“It’s a Girl, a film being released this year, documents the practice of killing unwanted baby girls in South Asia. The trailer’s most chilling scene is one with an Indian woman who, unable to contain her laughter, confesses to having killed eight infant daughters.
The statistics are sickening. The UN reports approximately 200 million girls in the world today are ‘missing’. India and China are said to eliminate more female infants than the number of girls born in the US each year. Lianyungang in China has the worst infant gender ratio on record with 163 boys born for every 100 girls. Taiwan, South Korea and Pakistan are also countries in which unwanted female babies are aborted, killed or abandoned.
Gendercide in South Asia takes many forms: baby girls are killed or abandoned if not aborted as foetuses. Girls that are not killed often suffer malnutrition and medical neglect as sons are favoured when shelter, medicine and food are scarce. Trafficking, dowry deaths, honour killings and deaths resulting from domestic violence are all further evils perpetrated against women. This femicide has led the Geneva Centre for Democratic Control of Armed Forces to report in ‘Women in an Insecure World’ that a secret genocide is being carried out against women at a time when deaths resulting from armed conflicts have decreased.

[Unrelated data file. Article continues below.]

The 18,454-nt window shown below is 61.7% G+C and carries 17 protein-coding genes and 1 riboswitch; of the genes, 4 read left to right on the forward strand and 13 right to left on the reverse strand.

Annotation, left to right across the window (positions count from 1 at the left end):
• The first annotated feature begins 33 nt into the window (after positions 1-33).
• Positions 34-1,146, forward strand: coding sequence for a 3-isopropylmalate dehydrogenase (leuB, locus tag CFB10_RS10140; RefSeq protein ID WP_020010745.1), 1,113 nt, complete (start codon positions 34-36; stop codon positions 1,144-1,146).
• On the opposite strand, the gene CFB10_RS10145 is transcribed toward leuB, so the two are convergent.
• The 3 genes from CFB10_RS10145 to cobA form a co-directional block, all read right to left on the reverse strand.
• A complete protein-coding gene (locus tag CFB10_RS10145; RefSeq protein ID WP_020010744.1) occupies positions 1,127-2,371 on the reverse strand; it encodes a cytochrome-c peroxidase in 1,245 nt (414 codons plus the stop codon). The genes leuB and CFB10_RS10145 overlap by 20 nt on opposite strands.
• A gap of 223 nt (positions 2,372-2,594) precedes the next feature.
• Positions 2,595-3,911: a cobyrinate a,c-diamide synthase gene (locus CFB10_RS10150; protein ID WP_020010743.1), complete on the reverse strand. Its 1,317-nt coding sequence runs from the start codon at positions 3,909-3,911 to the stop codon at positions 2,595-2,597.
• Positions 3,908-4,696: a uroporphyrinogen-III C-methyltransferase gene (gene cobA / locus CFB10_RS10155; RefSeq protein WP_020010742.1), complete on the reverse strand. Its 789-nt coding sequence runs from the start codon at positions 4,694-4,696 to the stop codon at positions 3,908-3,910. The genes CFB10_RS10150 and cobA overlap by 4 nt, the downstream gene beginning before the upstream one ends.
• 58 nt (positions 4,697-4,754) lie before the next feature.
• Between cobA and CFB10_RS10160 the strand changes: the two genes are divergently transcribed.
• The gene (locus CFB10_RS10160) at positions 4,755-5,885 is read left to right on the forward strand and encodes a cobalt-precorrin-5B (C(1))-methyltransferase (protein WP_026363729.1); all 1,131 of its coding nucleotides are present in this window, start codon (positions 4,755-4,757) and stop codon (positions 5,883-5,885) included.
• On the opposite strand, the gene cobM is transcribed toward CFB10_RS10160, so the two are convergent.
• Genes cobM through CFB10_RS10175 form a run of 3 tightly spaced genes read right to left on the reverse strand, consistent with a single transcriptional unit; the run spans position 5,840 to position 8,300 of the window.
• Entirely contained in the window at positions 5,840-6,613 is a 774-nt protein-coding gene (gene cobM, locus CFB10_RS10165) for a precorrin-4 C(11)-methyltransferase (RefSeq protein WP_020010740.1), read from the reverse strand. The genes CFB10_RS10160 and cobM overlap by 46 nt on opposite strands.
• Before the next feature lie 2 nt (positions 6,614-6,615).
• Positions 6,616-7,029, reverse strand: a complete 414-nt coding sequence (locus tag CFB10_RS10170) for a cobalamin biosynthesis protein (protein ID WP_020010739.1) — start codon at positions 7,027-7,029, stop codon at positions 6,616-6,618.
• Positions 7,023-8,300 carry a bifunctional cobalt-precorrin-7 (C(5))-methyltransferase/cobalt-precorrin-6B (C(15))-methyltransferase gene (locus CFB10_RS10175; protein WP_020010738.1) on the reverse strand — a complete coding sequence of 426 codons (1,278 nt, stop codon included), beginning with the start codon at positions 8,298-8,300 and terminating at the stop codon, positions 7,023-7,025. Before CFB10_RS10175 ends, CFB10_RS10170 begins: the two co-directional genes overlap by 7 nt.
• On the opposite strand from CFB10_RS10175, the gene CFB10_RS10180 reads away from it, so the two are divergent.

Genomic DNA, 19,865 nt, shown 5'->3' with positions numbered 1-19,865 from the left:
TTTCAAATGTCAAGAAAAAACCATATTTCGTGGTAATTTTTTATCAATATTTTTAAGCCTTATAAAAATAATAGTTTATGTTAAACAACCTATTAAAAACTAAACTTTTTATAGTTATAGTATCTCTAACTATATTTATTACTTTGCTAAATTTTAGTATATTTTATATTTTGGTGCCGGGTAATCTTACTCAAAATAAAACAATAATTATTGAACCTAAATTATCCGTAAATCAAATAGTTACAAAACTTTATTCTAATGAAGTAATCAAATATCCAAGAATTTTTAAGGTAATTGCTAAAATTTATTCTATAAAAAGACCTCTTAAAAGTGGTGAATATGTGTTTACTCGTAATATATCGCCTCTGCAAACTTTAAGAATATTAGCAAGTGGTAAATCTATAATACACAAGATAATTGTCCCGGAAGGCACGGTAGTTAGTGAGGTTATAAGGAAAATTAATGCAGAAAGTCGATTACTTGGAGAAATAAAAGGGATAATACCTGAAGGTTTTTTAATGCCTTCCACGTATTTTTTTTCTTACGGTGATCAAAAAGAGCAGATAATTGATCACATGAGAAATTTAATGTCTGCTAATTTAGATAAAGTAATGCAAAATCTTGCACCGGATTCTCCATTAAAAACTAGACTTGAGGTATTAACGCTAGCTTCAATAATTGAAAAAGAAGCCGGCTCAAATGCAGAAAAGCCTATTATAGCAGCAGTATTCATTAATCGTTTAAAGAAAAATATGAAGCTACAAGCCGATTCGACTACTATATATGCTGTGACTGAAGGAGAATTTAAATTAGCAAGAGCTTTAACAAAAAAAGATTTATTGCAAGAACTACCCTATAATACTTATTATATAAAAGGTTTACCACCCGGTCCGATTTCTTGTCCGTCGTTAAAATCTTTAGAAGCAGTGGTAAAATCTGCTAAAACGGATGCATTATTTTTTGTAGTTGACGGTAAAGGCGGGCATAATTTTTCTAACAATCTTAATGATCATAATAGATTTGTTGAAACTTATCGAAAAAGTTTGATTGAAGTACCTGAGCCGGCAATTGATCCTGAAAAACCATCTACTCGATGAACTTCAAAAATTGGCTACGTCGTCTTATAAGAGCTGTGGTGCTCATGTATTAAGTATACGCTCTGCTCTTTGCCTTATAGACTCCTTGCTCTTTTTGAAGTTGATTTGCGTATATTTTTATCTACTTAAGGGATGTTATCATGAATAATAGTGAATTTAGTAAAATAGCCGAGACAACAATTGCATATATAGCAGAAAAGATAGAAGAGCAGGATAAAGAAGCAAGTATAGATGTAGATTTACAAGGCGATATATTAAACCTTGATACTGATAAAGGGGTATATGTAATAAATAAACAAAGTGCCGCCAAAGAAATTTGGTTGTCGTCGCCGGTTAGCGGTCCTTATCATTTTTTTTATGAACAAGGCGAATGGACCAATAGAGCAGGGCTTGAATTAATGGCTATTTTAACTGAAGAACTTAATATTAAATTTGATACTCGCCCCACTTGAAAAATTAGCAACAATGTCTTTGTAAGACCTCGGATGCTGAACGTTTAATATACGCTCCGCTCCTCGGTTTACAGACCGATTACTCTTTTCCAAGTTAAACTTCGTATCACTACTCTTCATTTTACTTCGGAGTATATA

The brutal irony of femicide is that it is an evil perpetrated against girls by women. The most insidious force is often the mother in law, the domestic matriarch, under whose authority the daughter in law lives. Policy efforts to halt infanticide have been directed at mothers, who are often victims themselves. The trailer shows tragic scenes of women having to decide between killing their daughters and their own well-being. In India women who fail to produce sons are beaten, raped or killed so that men can remarry in the hope of procuring a more productive wife.
It is an oft-made argument that parental discrimination between children would end if families across south Asia were rescued from poverty. But two factors particularly suggest that femicide is a cultural phenomenon and that development and economic policy are only a partial solution: Firstly, there is no evidence of concerted female infanticide among poverty-stricken societies in Africa or the Caribbean. Secondly, it is the affluent and urban middle classes, who are aware of prenatal screenings, who have access to clinics and who can afford abortions that commit foeticide. Activists fear 8 million female foetuses have been aborted in India in the last decade.
The Chinese cultural bias towards male children is one exacerbated by the birth control policy. India, however, poses a more complex problem where the primary cause is a cultural one.
Activists attribute a culture of valuing children by their economic potential to South Asia’s patriarchal social model in which men are the sole breadwinners. Sons both carry the family name and work from a young age. Daughter, on the other hand, impose the burden of a dowry before leaving the home upon marriage. Strict moral codes, onerous cultural expectations and demanding domestic responsibilities are all forces that further subjugate women.”